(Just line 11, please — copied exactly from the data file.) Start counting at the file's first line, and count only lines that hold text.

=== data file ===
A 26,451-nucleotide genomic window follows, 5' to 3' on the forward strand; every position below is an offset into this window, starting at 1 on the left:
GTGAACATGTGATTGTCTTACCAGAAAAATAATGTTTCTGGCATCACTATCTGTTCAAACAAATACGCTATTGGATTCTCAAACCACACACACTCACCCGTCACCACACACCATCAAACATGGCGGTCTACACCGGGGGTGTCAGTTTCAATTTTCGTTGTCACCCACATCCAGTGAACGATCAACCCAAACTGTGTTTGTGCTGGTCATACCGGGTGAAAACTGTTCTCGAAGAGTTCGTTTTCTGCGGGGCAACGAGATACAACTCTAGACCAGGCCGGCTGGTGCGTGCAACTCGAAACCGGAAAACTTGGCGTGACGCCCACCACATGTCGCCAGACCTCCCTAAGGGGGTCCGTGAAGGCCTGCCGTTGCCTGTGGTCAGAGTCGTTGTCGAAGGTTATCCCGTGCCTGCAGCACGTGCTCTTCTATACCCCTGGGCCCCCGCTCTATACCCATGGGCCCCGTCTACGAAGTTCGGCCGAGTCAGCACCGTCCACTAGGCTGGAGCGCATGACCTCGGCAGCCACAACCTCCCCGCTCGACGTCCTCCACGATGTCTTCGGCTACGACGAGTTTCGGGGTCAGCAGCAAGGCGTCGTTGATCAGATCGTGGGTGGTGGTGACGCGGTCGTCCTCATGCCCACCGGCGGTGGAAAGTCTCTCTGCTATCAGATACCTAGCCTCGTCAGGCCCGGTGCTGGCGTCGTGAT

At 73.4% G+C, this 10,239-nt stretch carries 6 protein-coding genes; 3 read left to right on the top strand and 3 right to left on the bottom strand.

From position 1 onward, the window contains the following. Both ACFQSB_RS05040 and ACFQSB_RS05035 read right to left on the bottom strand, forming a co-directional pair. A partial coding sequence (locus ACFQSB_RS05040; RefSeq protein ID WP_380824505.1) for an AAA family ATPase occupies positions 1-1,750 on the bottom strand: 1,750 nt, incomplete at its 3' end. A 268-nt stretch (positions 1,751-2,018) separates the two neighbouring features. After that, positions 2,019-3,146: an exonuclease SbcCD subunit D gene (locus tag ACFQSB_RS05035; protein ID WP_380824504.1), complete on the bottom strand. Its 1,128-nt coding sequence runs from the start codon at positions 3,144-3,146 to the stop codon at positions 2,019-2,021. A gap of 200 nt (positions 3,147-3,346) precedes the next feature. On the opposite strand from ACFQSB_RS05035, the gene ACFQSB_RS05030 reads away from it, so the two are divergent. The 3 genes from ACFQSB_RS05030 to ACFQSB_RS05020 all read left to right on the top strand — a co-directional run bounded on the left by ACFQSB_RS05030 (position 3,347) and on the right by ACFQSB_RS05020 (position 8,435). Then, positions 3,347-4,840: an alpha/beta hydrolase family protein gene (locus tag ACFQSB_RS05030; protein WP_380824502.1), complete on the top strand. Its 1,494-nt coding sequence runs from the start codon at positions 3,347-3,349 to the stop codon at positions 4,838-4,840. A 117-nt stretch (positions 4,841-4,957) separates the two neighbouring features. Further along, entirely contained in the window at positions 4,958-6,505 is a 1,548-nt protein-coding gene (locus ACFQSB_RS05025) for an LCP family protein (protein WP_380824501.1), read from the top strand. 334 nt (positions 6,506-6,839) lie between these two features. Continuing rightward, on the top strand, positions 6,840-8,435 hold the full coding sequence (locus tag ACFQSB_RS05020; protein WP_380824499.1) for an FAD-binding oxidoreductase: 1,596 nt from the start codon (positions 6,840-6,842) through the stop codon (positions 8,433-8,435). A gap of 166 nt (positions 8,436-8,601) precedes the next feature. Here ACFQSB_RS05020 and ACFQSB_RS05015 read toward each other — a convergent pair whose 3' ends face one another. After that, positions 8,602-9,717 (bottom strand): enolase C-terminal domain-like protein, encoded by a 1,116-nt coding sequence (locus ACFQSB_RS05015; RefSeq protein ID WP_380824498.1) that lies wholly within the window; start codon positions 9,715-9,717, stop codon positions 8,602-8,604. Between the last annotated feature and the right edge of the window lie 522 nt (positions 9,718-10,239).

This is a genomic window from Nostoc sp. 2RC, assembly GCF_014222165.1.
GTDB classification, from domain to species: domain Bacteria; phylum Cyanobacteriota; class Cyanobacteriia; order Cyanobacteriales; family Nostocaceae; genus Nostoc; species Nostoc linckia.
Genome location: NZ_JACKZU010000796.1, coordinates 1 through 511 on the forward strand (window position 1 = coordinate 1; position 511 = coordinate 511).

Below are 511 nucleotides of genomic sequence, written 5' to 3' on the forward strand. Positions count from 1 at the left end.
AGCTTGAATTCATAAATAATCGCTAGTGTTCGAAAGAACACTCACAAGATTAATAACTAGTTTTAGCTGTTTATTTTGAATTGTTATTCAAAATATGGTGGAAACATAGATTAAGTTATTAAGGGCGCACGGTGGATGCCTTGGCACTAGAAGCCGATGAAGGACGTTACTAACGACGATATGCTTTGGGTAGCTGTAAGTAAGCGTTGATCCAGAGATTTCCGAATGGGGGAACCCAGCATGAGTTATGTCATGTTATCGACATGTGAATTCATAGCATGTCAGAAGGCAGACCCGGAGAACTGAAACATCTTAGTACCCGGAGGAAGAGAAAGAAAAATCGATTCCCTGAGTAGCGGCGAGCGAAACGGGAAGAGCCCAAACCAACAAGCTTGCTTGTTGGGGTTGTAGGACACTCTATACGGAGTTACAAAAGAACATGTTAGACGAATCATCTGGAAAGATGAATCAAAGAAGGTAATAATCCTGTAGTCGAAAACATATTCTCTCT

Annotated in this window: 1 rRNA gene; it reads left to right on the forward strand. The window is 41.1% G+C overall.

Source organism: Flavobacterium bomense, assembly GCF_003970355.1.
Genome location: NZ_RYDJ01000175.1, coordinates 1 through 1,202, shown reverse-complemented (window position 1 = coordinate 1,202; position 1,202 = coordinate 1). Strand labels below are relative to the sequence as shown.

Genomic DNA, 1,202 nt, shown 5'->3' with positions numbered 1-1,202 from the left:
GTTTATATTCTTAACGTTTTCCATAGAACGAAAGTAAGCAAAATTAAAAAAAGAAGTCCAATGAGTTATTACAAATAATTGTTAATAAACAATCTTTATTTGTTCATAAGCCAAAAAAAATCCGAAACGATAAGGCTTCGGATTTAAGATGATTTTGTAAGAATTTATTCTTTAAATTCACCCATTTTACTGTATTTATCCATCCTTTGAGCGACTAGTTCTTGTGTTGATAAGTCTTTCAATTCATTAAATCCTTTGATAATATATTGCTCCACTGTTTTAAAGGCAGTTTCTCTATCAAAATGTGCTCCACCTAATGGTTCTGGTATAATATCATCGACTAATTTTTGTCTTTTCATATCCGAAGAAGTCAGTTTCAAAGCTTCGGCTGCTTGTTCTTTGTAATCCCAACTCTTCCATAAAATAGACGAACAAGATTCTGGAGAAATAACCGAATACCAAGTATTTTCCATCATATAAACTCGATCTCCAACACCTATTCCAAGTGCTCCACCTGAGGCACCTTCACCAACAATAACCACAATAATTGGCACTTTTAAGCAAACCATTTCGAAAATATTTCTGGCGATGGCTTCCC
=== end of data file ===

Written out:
Source organism: Flavobacterium bomense, assembly GCF_003970355.1.